“I appreciate the rhetoric and depth of acknowledgement of the climate crisis,” the World Climate Project Manager at Climate Interactive, Ellie Johnston, told IPS. “Yet this statement unfortunately fails to fully acknowledge one of the grave threats to the Arctic and to the planet – the extraction and burning of fossil fuels.”

“This is particularly relevant as nations and companies jockey for access to drilling in our historically icy Arctic seas which have now become more accessible because of warming,” she said. “Drilling for fossil fuels leads to more warming, which leads to more drilling. This is one feedback loop we can stop.”

Oil and gas companies were encouraged – but not required –to voluntarily take on more stringent policies and join the Climate and Clean Air Coalition’s Oil and Gas Methane Partnership, an initiative to help companies reduce their emissions of methane and other short-lived climate pollutants.

U.S. Secretary of State John Kerry addressed participants – members from indigenous communities, government representatives, scientists, and non-governmental organizations – at the opening of the summit. “The Arctic is in many ways a thermostat,” he said. “We already see [it] having a profound impact on the rest of the planet.”

Kerry also attempted to drum up action ahead of the COP21 United Nations climate change negotiations in Paris this December, urging governments to “try to come up with a truly ambitious and truly global climate agreement.”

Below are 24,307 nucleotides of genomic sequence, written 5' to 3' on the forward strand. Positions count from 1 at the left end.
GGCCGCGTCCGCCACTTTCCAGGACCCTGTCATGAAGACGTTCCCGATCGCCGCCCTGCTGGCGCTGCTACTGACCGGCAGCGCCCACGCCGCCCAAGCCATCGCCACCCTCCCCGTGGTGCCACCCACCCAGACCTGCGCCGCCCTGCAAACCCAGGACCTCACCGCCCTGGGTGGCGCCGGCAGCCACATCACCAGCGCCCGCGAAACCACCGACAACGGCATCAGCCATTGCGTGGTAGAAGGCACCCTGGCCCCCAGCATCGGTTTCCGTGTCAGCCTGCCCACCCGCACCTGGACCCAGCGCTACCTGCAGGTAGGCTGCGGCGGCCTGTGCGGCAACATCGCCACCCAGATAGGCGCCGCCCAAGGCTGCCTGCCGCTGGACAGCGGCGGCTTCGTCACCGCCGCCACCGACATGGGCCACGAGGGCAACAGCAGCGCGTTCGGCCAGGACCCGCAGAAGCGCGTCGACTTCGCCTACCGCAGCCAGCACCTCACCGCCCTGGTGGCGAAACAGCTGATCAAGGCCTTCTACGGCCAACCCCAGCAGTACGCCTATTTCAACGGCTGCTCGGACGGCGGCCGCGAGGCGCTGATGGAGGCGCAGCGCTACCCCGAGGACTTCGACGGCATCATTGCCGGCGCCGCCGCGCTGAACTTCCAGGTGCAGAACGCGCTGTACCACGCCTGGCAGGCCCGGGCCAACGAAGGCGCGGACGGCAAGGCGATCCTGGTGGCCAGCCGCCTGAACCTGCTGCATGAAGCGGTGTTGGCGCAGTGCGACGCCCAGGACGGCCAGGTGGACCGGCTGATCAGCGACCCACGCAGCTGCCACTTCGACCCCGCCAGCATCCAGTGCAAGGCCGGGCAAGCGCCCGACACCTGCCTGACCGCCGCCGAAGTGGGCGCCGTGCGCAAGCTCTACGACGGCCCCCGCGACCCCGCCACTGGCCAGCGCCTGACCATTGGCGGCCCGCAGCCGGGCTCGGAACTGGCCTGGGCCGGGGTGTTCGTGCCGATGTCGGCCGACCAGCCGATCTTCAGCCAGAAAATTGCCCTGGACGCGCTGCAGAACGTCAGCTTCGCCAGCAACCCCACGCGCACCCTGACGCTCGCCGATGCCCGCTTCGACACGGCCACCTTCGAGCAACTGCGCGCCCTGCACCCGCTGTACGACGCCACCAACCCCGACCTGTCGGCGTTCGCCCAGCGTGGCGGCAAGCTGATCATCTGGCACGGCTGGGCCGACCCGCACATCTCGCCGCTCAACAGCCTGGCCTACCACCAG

He added that the Paris conference “is not the end of the road […] Our hope is that everyone can leave this conference today with a heightened sense of urgency and a better understanding of our collective responsibility to do everything we can to deal with the harmful impacts of climate change.”

In a closing address to summit participants, President Obama repeatedly said “we are not doing enough.” He outlined the stark impacts of a future with business-as-usual climate change: thawing permafrost, forest fires and dangerous feedback loops. “We will condemn our children to a planet beyond their capacity to repair … any leader willing to take a gamble on a future like that is not fit to lead,” he stated.

However, neither Kerry nor Obama acknowledged, as many environmental groups have pointed out, that the United States’ current greenhouse gas emissions reduction commitment falls nearly halfway short of what the country must do in order to stay within the Paris conference goal of a 2oC warming limit.

While participants emphasised engagement from affected communities, the summit itself did not manifest engagement with those communities: less than one-third of the panellists and presenters were either indigenous or female, and only one woman of colour was present.

“It would have been nice to hear more from indigenous women or women of colour,” Princess Daazrhaii, member of the Gwich’in Nation and strong advocate for the protection of the Arctic National Wildlife Refuge, told IPS. “The Arctic is more diverse than what I felt like was represented at the conference.”

“As life-givers and as mothers, many of us nurse our children. We know for a fact that women in the Arctic are more susceptible to the persistent organic pollutants (POPs) that are bound to the air we breathe. Violence against women is another issue that I feel gets exacerbated when there are threats to our ecosystem.”

All individuals talked to appreciated the conference’s emphasis on climate change as a significant problem, yet all of them also expressed a desire for the United States – and governments around the world – to do more.

“[Climate change] is what brings human beings together,” Daazrhaii said. “We’re all in this together. And we have to work on this together.”